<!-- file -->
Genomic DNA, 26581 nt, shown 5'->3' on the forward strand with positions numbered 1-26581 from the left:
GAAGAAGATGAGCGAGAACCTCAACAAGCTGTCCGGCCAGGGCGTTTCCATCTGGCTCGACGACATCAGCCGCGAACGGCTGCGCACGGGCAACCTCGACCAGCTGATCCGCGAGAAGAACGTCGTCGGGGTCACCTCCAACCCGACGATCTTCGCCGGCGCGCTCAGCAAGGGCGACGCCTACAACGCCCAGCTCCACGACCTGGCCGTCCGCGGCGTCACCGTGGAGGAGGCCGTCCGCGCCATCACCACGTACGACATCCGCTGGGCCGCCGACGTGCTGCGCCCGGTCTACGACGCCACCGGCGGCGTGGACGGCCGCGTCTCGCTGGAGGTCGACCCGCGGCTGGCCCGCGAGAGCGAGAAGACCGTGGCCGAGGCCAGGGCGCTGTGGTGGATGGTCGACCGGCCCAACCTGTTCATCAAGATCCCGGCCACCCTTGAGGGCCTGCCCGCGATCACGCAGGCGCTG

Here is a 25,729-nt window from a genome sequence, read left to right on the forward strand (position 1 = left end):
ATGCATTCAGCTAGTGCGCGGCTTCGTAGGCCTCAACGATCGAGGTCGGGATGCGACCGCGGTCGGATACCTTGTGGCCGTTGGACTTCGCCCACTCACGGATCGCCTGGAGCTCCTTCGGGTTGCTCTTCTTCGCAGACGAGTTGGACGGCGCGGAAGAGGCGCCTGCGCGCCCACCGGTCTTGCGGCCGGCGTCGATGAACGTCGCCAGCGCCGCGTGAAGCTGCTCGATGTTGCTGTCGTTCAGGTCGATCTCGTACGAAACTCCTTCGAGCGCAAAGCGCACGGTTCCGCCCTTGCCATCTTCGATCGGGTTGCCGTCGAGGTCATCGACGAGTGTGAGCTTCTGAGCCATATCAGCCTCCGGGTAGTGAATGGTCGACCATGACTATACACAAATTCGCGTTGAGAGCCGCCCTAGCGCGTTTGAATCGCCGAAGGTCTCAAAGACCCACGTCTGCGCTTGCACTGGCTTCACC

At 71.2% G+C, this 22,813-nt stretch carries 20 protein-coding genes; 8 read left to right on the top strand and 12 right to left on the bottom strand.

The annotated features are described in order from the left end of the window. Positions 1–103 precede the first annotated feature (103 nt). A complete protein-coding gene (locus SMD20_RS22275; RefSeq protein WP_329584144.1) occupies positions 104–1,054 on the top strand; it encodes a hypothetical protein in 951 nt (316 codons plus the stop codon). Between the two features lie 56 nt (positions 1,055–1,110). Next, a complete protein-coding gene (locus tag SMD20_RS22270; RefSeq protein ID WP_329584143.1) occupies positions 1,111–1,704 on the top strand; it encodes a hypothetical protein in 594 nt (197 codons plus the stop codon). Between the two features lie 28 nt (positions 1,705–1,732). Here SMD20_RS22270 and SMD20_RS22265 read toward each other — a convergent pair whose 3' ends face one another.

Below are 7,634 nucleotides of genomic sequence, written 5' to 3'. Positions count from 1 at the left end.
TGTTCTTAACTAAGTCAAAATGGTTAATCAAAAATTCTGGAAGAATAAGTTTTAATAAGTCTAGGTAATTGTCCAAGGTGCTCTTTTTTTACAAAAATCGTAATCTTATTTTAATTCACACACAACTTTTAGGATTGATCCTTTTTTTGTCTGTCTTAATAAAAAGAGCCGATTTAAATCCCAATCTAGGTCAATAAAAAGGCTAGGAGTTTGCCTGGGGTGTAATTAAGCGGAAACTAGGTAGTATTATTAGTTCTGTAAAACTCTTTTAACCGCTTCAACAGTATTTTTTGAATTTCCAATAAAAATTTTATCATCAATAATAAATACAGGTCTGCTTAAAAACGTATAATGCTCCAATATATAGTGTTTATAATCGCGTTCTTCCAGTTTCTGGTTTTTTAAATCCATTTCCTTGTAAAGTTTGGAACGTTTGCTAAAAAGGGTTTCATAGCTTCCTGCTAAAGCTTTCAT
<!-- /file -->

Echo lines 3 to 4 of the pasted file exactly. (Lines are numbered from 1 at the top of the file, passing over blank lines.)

Here is a 25,729-nt window from a genome sequence, read left to right on the forward strand (position 1 = left end):
ATGCATTCAGCTAGTGCGCGGCTTCGTAGGCCTCAACGATCGAGGTCGGGATGCGACCGCGGTCGGATACCTTGTGGCCGTTGGACTTCGCCCACTCACGGATCGCCTGGAGCTCCTTCGGGTTGCTCTTCTTCGCAGACGAGTTGGACGGCGCGGAAGAGGCGCCTGCGCGCCCACCGGTCTTGCGGCCGGCGTCGATGAACGTCGCCAGCGCCGCGTGAAGCTGCTCGATGTTGCTGTCGTTCAGGTCGATCTCGTACGAAACTCCTTCGAGCGCAAAGCGCACGGTTCCGCCCTTGCCATCTTCGATCGGGTTGCCGTCGAGGTCATCGACGAGTGTGAGCTTCTGAGCCATATCAGCCTCCGGGTAGTGAATGGTCGACCATGACTATACACAAATTCGCGTTGAGAGCCGCCCTAGCGCGTTTGAATCGCCGAAGGTCTCAAAGACCCACGTCTGCGCTTGCACTGGCTTCACC